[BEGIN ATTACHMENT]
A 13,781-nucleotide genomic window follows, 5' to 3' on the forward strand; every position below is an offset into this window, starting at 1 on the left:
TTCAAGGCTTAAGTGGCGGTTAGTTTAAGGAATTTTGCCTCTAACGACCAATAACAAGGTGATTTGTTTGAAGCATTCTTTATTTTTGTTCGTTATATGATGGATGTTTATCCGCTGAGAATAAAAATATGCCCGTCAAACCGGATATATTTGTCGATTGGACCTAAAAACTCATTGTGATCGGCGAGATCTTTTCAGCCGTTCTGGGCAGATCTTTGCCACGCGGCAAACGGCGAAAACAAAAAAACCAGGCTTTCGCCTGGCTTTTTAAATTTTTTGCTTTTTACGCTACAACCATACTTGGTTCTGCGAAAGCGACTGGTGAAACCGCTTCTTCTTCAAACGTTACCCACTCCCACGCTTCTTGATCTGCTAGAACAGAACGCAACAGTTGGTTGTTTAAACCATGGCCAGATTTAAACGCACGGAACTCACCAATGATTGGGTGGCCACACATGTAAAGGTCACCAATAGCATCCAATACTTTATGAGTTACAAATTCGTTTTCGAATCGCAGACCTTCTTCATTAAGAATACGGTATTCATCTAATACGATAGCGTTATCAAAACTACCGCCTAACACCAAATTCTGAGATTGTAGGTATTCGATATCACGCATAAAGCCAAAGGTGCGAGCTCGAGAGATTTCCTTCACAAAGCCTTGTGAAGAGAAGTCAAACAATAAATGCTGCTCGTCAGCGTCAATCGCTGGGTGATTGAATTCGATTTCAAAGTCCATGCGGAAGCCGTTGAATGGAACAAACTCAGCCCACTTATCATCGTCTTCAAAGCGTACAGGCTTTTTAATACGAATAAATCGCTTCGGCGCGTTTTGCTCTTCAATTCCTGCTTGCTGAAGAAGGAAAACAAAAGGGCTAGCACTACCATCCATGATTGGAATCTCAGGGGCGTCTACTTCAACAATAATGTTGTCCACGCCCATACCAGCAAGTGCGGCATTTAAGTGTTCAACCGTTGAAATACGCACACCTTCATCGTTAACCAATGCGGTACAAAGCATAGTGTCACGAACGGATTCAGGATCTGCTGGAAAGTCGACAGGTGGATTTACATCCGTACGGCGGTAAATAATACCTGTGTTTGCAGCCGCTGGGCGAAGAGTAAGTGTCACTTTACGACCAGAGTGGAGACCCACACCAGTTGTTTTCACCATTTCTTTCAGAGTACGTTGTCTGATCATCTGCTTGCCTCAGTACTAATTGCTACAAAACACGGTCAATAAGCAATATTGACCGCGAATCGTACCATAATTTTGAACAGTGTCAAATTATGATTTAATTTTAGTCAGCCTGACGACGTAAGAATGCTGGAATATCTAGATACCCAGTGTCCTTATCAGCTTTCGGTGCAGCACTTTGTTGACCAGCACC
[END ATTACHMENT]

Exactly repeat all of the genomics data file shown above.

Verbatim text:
A 13,781-nucleotide genomic window follows, 5' to 3' on the forward strand; every position below is an offset into this window, starting at 1 on the left:
TTCAAGGCTTAAGTGGCGGTTAGTTTAAGGAATTTTGCCTCTAACGACCAATAACAAGGTGATTTGTTTGAAGCATTCTTTATTTTTGTTCGTTATATGATGGATGTTTATCCGCTGAGAATAAAAATATGCCCGTCAAACCGGATATATTTGTCGATTGGACCTAAAAACTCATTGTGATCGGCGAGATCTTTTCAGCCGTTCTGGGCAGATCTTTGCCACGCGGCAAACGGCGAAAACAAAAAAACCAGGCTTTCGCCTGGCTTTTTAAATTTTTTGCTTTTTACGCTACAACCATACTTGGTTCTGCGAAAGCGACTGGTGAAACCGCTTCTTCTTCAAACGTTACCCACTCCCACGCTTCTTGATCTGCTAGAACAGAACGCAACAGTTGGTTGTTTAAACCATGGCCAGATTTAAACGCACGGAACTCACCAATGATTGGGTGGCCACACATGTAAAGGTCACCAATAGCATCCAATACTTTATGAGTTACAAATTCGTTTTCGAATCGCAGACCTTCTTCATTAAGAATACGGTATTCATCTAATACGATAGCGTTATCAAAACTACCGCCTAACACCAAATTCTGAGATTGTAGGTATTCGATATCACGCATAAAGCCAAAGGTGCGAGCTCGAGAGATTTCCTTCACAAAGCCTTGTGAAGAGAAGTCAAACAATAAATGCTGCTCGTCAGCGTCAATCGCTGGGTGATTGAATTCGATTTCAAAGTCCATGCGGAAGCCGTTGAATGGAACAAACTCAGCCCACTTATCATCGTCTTCAAAGCGTACAGGCTTTTTAATACGAATAAATCGCTTCGGCGCGTTTTGCTCTTCAATTCCTGCTTGCTGAAGAAGGAAAACAAAAGGGCTAGCACTACCATCCATGATTGGAATCTCAGGGGCGTCTACTTCAACAATAATGTTGTCCACGCCCATACCAGCAAGTGCGGCATTTAAGTGTTCAACCGTTGAAATACGCACACCTTCATCGTTAACCAATGCGGTACAAAGCATAGTGTCACGAACGGATTCAGGATCTGCTGGAAAGTCGACAGGTGGATTTACATCCGTACGGCGGTAAATAATACCTGTGTTTGCAGCCGCTGGGCGAAGAGTAAGTGTCACTTTACGACCAGAGTGGAGACCCACACCAGTTGTTTTCACCATTTCTTTCAGAGTACGTTGTCTGATCATCTGCTTGCCTCAGTACTAATTGCTACAAAACACGGTCAATAAGCAATATTGACCGCGAATCGTACCATAATTTTGAACAGTGTCAAATTATGATTTAATTTTAGTCAGCCTGACGACGTAAGAATGCTGGAATATCTAGATACCCAGTGTCCTTATCAGCTTTCGGTGCAGCACTTTGTTGACCAGCACC